Perhaps the finest archaeological ruin in what is now the United States, Cliff Palace was built by the Anasazi, a tribe of pueblo Indians, about 900 years ago and then abandoned some one and a half to two centuries later, probably as the result of a lengthy drought in the American Southwest. The ruin, located in Mesa Verde National Park near the Four Corners region in the state of Colorado, holds over 150 rooms and 23 kivas (round sunken ceremonial areas). This cliff dwelling was essentially an apartment building, though some archaeologists think it was a center place for all residents of the Mesa Verde region. (As a sidebar, due to the discovery of human bones with telltale markings at certain other sites, some scientists think the Anasazi may have practiced a form of ritualized cannibalism. See the January/February 1994 issue of Archaeology magazine).

In the late 1800s and early 1900s, Cliff Palace was heavily damaged by looters, curiosity seeks and even so-called scientists. Looting of archaeological sites is a major problem throughout the American Southwest. Fortunately Cliff Palace is now protected by the federal government.

Aerial view of Caral

Aerial view of Caral

Sunken temple at Caral

Sunken temple at Caral

11. Caral

Caral is the site of what may be the oldest city in the Western Hemisphere. Constructed some 4,700 years ago in what is now the Norte Chico region of Peru, just north of Lima in the Supe Valley, Caral ranks on the short list of regions, along with Egypt, Mesopotamia and the Indus Valley, as the first to develop what most people would call civilization. Covering 165 acres, the site is one of the largest in Peru, a country with the most archaeological sites in South America. The site contains six pyramids, some originally as high as 70 feet, circular plazas and massive monumental architecture. Caral’s architectural style seems the precursor for subsequent Andean civilizations for the next 4,000 years.

Numerous artifacts have been found at the site, including flutes made from pelican and condor bones and cornets fashioned from llama and deer bones, suggesting the site may have heard its share of music. Experts think Caral’s population could have reached 3,000. The site was occupied for perhaps a millennium and then abandoned for some reason. Competition from other nearby cities is considered the probable cause. (For more information about Caral, see the July/August 2005 issue of Archaeology magazine.) Please keep in mind, the nearby site of Aspero may be even older than Caral; it fact, it could be the world’s oldest city!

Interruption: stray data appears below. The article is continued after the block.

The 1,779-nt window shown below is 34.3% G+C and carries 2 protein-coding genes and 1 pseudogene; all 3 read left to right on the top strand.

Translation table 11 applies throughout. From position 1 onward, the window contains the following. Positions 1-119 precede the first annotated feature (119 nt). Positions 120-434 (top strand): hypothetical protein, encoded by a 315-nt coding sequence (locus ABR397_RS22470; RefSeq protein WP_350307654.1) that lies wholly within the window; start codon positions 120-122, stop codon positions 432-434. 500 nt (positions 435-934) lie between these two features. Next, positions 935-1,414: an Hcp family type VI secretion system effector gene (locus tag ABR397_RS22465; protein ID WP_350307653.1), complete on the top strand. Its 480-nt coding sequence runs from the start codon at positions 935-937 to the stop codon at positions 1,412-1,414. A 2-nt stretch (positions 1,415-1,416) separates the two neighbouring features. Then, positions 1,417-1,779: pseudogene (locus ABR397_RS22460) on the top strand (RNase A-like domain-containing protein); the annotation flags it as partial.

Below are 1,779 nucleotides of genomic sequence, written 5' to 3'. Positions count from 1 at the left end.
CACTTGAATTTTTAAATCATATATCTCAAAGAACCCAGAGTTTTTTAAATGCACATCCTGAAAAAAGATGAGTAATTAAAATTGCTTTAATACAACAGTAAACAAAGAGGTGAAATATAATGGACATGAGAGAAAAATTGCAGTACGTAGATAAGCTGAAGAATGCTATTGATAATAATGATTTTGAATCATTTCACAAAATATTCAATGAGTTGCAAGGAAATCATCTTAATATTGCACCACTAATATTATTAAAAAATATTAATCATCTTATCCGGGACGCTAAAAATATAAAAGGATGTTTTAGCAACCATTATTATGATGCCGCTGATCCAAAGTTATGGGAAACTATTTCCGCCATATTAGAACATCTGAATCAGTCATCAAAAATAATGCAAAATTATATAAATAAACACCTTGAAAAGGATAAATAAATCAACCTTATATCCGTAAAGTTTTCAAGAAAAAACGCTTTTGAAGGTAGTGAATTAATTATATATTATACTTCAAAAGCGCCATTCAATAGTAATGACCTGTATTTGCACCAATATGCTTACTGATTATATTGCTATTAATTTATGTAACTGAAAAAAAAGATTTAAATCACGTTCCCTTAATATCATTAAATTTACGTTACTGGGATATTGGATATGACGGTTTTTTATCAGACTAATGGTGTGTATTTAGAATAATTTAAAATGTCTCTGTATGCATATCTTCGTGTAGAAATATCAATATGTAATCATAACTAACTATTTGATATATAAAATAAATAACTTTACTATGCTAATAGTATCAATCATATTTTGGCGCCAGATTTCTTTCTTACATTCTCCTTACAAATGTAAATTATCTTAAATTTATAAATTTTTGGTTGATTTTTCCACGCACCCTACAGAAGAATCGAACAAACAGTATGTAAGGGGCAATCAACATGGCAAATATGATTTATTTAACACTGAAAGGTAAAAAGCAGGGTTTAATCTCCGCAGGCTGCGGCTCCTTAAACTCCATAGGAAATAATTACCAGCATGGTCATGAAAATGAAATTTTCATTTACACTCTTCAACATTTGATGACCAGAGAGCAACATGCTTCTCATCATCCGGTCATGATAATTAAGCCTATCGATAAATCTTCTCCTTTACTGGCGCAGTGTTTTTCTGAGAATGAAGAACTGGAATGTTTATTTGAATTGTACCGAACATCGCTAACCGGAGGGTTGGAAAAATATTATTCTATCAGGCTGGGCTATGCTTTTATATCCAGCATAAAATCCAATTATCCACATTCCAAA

Acropolis of Athens today

Acropolis of Athens today

Artist's depiction of the Acropolis of Athens in 100 C.E.

Artist's depiction of the Acropolis of Athens in 100 C.E.

The Parthenon at the Acropolis of Athens

The Parthenon at the Acropolis of Athens

The Erechtheum with Caryatids (huge female statues) at the Acropolis of Athens

The Erechtheum with Caryatids (huge female statues) at the Acropolis of Athens

12. Acropolis of Athens

Perhaps the greatest architectural achievement of the legendary Gold Age of Greece, the Acropolis of Athens is a spectacular sight, even in ruins, and its historical significance would be very hard to qualify. Comprising 21 archaeological attractions—the Parthenon, the Propylaia, the Erechtheum, the Theatre of Dionysus, the Temple of Athena Nike, and many others—the Acropolis was constructed by the direction of Pericles, a Greek statesman, general and lover of the arts. It was built upon an outcropping of rock nearly 500 feet high. The Acropolis, which in Greek means “high city,” underwent a series of construction periods, which began in the seventh and sixth centuries B.C.E. and continued until about 400 B.C.E.

Over the centuries, the various buildings of the Acropolis have suffered from age, natural disasters, pollution, misguided repairs and acts of war; in fact, in 1687, during the Morean War, the Parthenon, being used as a storage site for gunpowder, was hit by an artillery shell and badly damaged. And during the Greek War of Independence in the 1820s, the Acropolis, by this time used as a fortress, was besieged once again. In present times, parts of the Acropolis, particularly the Parthenon, have undergone extensive restoration, which may continue for many years, as long as funding is available, of course.

West Court at Copán

West Court at Copán

Stela M (bottom center) and the Hieroglyphic Stairway at Copán

Stela M (bottom center) and the Hieroglyphic Stairway at Copán

Reconstruction of the Rosalia Temple at the site museum of Copán

Reconstruction of the Rosalia Temple at the site museum of Copán

13. Copán